Yeah, I know, I'm not quite a religious blogger. I'm still more comfortable in the world.
But I did want to share news of the great night I had signing and selling my RED RACECAR books at a special mid-week race at Seekonk, Mass., Speedway June 28. It was by far my most successful event. Which is great. It only took me two years to get there, despite it not only being perhaps my favorite racetrack (and tracks are some of my favorite places) but also the track where I've done more work as a racing correspondent and TV commentator than any other.
I love the fact that at a racetrack I'm dealing with kids who are literate, and parents and other adults who wants their kids to be. Racing suffers from an ignorant image of knuckle-dragging lugs just mashing the gas and each other while grinning and picking their noses. In fact, some of the most intelligent folks I've ever met are in racing. That's saying something when I spend my days in the midst of too many "experts" waving their masters and doctorate-degrees in my face while they prove their degrees signify nothing more than the massive debts they've accumulated.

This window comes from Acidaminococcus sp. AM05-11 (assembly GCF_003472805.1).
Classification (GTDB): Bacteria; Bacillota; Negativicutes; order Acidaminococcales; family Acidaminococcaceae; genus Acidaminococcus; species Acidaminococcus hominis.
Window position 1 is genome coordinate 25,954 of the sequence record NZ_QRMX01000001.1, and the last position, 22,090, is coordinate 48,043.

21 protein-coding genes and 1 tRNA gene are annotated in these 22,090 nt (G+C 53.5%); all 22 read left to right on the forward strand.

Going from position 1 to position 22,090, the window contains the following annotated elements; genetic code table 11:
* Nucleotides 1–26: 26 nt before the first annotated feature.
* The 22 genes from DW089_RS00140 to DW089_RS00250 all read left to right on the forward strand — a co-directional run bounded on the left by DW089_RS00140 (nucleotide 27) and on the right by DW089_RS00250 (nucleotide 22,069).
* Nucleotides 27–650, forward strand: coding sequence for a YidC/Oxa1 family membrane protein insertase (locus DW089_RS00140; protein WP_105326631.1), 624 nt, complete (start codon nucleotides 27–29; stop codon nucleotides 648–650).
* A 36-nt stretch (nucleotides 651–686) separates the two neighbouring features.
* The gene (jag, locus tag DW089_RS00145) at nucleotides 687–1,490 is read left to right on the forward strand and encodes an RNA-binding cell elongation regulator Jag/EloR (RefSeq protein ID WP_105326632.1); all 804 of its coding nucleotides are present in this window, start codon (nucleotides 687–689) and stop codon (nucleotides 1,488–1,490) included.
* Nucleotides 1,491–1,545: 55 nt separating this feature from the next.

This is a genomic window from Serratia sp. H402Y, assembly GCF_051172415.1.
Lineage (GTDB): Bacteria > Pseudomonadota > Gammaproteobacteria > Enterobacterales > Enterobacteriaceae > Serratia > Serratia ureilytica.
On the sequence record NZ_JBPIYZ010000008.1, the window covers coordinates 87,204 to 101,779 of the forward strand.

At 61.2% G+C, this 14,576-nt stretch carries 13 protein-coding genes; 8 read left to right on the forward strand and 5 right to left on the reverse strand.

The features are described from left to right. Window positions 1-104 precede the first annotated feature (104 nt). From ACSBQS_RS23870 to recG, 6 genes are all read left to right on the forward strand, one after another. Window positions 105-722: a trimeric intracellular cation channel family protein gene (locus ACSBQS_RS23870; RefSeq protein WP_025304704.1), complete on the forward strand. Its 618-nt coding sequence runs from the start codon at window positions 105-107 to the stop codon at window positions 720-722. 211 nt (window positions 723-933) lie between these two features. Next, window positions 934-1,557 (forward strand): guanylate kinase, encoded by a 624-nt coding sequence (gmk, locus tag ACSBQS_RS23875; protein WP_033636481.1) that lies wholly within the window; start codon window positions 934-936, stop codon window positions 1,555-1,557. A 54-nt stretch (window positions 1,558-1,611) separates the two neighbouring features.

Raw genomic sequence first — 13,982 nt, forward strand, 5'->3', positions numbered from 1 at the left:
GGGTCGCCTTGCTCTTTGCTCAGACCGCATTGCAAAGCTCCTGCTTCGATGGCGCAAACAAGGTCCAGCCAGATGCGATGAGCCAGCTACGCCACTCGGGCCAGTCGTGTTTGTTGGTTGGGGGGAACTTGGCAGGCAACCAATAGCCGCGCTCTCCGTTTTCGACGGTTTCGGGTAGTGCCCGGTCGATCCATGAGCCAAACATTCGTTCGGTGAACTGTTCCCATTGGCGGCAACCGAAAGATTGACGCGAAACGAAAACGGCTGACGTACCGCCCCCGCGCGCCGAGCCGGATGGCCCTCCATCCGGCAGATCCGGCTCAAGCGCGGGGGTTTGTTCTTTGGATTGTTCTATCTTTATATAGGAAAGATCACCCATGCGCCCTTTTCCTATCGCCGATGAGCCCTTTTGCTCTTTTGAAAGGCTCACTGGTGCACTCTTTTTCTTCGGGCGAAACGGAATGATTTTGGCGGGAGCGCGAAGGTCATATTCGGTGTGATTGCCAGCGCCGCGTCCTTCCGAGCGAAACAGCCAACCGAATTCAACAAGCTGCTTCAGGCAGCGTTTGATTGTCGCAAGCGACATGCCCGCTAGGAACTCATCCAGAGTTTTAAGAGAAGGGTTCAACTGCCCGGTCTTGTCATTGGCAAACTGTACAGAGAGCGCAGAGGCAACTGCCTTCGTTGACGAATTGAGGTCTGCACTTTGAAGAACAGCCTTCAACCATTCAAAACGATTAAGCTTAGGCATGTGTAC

For instance, ask educators why they don't seek out books for their students that share the worlds kids want to enter instead of the worlds the teachers inhabit. This is particularly true for kids like the ones I met June 28. Likely they won't go to college. But likely as well they will grow up to fix your car, build your house, install your heating system or do your hair. These days each of these jobs require a technical understanding they never did before. Knuckle-dragging lugs need not apply.
Of course, educators might simply have read a few pages of MOTOCROSS SUMMER, where my book's protagonist, Jason Merlo, complains about how teachers make him write "How I Spent my Summer Vacation" each fall more out of laziness than anything else. Hey, he's entitled to his opinion. After all, he's a smart kid.